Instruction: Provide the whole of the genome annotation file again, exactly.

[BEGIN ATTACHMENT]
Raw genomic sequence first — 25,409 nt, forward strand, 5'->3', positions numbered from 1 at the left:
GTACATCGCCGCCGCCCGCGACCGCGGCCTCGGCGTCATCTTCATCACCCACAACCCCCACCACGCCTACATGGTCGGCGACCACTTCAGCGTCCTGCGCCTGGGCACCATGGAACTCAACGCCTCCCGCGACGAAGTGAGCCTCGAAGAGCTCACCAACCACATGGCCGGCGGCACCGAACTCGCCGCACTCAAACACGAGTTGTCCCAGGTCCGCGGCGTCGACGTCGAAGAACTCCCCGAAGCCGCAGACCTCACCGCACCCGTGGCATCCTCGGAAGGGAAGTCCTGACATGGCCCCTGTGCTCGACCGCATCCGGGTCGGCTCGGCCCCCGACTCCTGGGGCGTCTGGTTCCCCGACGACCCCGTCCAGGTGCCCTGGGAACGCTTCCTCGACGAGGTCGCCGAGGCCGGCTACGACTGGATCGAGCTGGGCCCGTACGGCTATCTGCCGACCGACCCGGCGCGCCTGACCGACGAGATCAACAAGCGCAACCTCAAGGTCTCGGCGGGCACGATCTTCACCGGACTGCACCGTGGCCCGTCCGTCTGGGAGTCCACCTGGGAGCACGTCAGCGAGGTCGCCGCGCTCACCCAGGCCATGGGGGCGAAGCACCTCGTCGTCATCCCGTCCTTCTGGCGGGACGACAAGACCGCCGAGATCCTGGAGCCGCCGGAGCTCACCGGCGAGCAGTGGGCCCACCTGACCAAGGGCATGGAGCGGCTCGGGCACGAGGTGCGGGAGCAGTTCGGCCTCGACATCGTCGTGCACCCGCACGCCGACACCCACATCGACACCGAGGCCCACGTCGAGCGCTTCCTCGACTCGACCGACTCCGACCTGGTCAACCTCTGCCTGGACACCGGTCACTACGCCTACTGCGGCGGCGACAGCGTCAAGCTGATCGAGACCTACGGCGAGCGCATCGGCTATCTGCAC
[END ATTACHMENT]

Raw genomic sequence first — 25,409 nt, forward strand, 5'->3', positions numbered from 1 at the left:
GTACATCGCCGCCGCCCGCGACCGCGGCCTCGGCGTCATCTTCATCACCCACAACCCCCACCACGCCTACATGGTCGGCGACCACTTCAGCGTCCTGCGCCTGGGCACCATGGAACTCAACGCCTCCCGCGACGAAGTGAGCCTCGAAGAGCTCACCAACCACATGGCCGGCGGCACCGAACTCGCCGCACTCAAACACGAGTTGTCCCAGGTCCGCGGCGTCGACGTCGAAGAACTCCCCGAAGCCGCAGACCTCACCGCACCCGTGGCATCCTCGGAAGGGAAGTCCTGACATGGCCCCTGTGCTCGACCGCATCCGGGTCGGCTCGGCCCCCGACTCCTGGGGCGTCTGGTTCCCCGACGACCCCGTCCAGGTGCCCTGGGAACGCTTCCTCGACGAGGTCGCCGAGGCCGGCTACGACTGGATCGAGCTGGGCCCGTACGGCTATCTGCCGACCGACCCGGCGCGCCTGACCGACGAGATCAACAAGCGCAACCTCAAGGTCTCGGCGGGCACGATCTTCACCGGACTGCACCGTGGCCCGTCCGTCTGGGAGTCCACCTGGGAGCACGTCAGCGAGGTCGCCGCGCTCACCCAGGCCATGGGGGCGAAGCACCTCGTCGTCATCCCGTCCTTCTGGCGGGACGACAAGACCGCCGAGATCCTGGAGCCGCCGGAGCTCACCGGCGAGCAGTGGGCCCACCTGACCAAGGGCATGGAGCGGCTCGGGCACGAGGTGCGGGAGCAGTTCGGCCTCGACATCGTCGTGCACCCGCACGCCGACACCCACATCGACACCGAGGCCCACGTCGAGCGCTTCCTCGACTCGACCGACTCCGACCTGGTCAACCTCTGCCTGGACACCGGTCACTACGCCTACTGCGGCGGCGACAGCGTCAAGCTGATCGAGACCTACGGCGAGCGCATCGGCTATCTGCAC